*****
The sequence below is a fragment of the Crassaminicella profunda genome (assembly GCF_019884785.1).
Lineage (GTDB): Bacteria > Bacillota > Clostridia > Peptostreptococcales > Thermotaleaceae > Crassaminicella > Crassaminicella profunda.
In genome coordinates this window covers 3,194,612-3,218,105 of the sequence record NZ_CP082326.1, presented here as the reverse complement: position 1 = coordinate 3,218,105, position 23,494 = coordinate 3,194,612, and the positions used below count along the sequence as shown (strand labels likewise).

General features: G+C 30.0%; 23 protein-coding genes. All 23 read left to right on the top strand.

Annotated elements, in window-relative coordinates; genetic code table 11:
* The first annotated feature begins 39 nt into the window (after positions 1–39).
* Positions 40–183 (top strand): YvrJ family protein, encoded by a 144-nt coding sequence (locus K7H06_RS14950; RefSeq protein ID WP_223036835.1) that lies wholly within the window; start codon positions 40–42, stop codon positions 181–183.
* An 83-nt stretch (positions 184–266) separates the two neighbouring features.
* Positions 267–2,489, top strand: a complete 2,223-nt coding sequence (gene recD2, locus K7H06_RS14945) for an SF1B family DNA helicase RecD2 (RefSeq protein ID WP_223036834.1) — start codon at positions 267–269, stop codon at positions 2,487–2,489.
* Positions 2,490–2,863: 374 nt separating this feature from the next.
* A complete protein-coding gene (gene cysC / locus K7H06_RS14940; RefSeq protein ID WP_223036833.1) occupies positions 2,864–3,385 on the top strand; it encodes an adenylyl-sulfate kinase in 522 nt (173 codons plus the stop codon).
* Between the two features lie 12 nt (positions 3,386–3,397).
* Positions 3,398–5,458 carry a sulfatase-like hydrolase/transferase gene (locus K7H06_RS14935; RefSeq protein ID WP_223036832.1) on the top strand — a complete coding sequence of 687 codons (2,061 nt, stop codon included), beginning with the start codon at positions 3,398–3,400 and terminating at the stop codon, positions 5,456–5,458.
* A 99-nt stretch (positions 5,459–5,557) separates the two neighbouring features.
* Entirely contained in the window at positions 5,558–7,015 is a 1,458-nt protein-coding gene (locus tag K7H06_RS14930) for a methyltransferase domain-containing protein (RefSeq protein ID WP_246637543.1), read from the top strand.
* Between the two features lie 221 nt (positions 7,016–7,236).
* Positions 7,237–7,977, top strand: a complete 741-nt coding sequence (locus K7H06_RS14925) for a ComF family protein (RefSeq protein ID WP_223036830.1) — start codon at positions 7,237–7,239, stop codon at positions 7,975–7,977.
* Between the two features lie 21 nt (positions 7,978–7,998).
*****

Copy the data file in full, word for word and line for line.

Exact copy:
The sequence below is a fragment of the Crassaminicella profunda genome (assembly GCF_019884785.1).
Lineage (GTDB): Bacteria > Bacillota > Clostridia > Peptostreptococcales > Thermotaleaceae > Crassaminicella > Crassaminicella profunda.
In genome coordinates this window covers 3,194,612-3,218,105 of the sequence record NZ_CP082326.1, presented here as the reverse complement: position 1 = coordinate 3,218,105, position 23,494 = coordinate 3,194,612, and the positions used below count along the sequence as shown (strand labels likewise).

General features: G+C 30.0%; 23 protein-coding genes. All 23 read left to right on the top strand.

Annotated elements, in window-relative coordinates; genetic code table 11:
* The first annotated feature begins 39 nt into the window (after positions 1–39).
* Positions 40–183 (top strand): YvrJ family protein, encoded by a 144-nt coding sequence (locus K7H06_RS14950; RefSeq protein ID WP_223036835.1) that lies wholly within the window; start codon positions 40–42, stop codon positions 181–183.
* An 83-nt stretch (positions 184–266) separates the two neighbouring features.
* Positions 267–2,489, top strand: a complete 2,223-nt coding sequence (gene recD2, locus K7H06_RS14945) for an SF1B family DNA helicase RecD2 (RefSeq protein ID WP_223036834.1) — start codon at positions 267–269, stop codon at positions 2,487–2,489.
* Positions 2,490–2,863: 374 nt separating this feature from the next.
* A complete protein-coding gene (gene cysC / locus K7H06_RS14940; RefSeq protein ID WP_223036833.1) occupies positions 2,864–3,385 on the top strand; it encodes an adenylyl-sulfate kinase in 522 nt (173 codons plus the stop codon).
* Between the two features lie 12 nt (positions 3,386–3,397).
* Positions 3,398–5,458 carry a sulfatase-like hydrolase/transferase gene (locus K7H06_RS14935; RefSeq protein ID WP_223036832.1) on the top strand — a complete coding sequence of 687 codons (2,061 nt, stop codon included), beginning with the start codon at positions 3,398–3,400 and terminating at the stop codon, positions 5,456–5,458.
* A 99-nt stretch (positions 5,459–5,557) separates the two neighbouring features.
* Entirely contained in the window at positions 5,558–7,015 is a 1,458-nt protein-coding gene (locus tag K7H06_RS14930) for a methyltransferase domain-containing protein (RefSeq protein ID WP_246637543.1), read from the top strand.
* Between the two features lie 221 nt (positions 7,016–7,236).
* Positions 7,237–7,977, top strand: a complete 741-nt coding sequence (locus K7H06_RS14925) for a ComF family protein (RefSeq protein ID WP_223036830.1) — start codon at positions 7,237–7,239, stop codon at positions 7,975–7,977.
* Between the two features lie 21 nt (positions 7,978–7,998).